LAS VEGAS — One way to beat the competition is to offer every variation of a product that your customer could possibly want. When it comes to mid-range UHD TVs, few companies offer the kind of variety that Hisense has planned for 2016. With four distinct varieties of 4K models, all of which now support high dynamic range content, Hisense wants to prove that it can be as affordable as its modest competitors, and as ambitious as its high-end ones.
At CES 2016, I met with Hisense to take a look at their new televisions firsthand. The company offers a wide variety of moderately priced TVs and a few more expensive ones that go above and beyond. That strategy has made Hisense the bestselling TV brand in its native China, and has risen into the top 10 U.S. brands after only a few years in North America.
MORE: What's Next for TV: 4K Goes Mainstream, But Here Comes HDR
In 2016, Hisense will launch four varieties of 4K TVs: the H7, H8, H9 and H10. As the numbers increase, so too do the prices and extra features. The H7, H9 and H10 will launch in February, while the H8 will come out in April. All of the models feature UHD resolution and HDR picture, although only the H10 uses Hisense's proprietary ULED 3.0 technology, which provides better blacks, richer colors and sharper contrast.
The H7 is the most modest of the 4K lineup, offering UHD picture and HDR capabilities. The models range from 43 inches to 65 and from $400 to $1,200. One step up, the H8 includes local dimming, on which I saw better blacks and higher levels of contrast. A 50-inch model will cost $600; a 55-inch model will cost $700.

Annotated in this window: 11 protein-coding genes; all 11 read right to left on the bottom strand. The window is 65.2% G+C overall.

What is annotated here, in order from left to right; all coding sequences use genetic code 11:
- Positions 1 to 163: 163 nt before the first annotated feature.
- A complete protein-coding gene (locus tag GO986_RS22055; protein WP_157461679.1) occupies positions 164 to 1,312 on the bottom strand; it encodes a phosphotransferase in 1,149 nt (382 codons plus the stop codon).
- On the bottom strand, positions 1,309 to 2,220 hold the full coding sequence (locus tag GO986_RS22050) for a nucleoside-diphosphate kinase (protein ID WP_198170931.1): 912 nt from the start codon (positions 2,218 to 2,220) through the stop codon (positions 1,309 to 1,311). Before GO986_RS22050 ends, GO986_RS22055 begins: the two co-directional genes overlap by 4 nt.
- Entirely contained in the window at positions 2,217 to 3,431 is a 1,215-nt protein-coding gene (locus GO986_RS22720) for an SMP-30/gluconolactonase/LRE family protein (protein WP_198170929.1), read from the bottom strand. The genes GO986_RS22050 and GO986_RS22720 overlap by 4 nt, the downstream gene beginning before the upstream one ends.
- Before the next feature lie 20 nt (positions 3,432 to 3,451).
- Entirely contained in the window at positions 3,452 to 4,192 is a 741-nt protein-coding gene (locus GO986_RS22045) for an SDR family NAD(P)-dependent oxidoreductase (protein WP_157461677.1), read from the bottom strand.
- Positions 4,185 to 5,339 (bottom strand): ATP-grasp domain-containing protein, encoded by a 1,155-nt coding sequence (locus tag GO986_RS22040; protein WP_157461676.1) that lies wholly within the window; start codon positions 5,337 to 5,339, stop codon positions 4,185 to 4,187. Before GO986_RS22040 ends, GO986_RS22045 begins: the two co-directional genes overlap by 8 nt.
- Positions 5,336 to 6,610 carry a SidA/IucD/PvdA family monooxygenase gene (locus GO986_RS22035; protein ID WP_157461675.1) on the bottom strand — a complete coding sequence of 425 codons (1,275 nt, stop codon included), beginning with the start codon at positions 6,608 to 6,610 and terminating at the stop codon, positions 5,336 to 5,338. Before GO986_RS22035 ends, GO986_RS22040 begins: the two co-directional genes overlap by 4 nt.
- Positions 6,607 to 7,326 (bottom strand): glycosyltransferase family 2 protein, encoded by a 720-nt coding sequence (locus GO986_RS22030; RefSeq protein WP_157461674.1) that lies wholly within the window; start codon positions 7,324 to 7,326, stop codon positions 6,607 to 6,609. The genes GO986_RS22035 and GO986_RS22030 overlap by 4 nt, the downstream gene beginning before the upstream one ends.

The H9 is a curved TV that features ULED technology. (This is Hisense's answer to technology like Samsung's SUHD, which attempts to provide OLED-like colors and blacks on a traditional LED/LCD screen.) Between ULED, the curved screen and a 55-inch display, the H9 will retail for $1,000.
Finally, the H10 is the model that Hisense was most eager to show off. In addition to using ULED 3.0, the 65-inch curved set also features Quantum Dot technology, giving it a richer color palette and more advanced HDR capabilities. The premium features also carry a premium price: $2,800.
I spent most of my time at Hisense admiring the H10's display, which is as colorful and high in contrast as the company promised. Crackling red flames, vivid orange sunsets and majestic brown mountains looked particularly good; the blues and greens of Chinese lanterns and graffiti-filled walls were a bit more subtle. It's hard to say whether the screen looks as good as an OLED without comparing them side-by-side, but it acquits itself pretty well.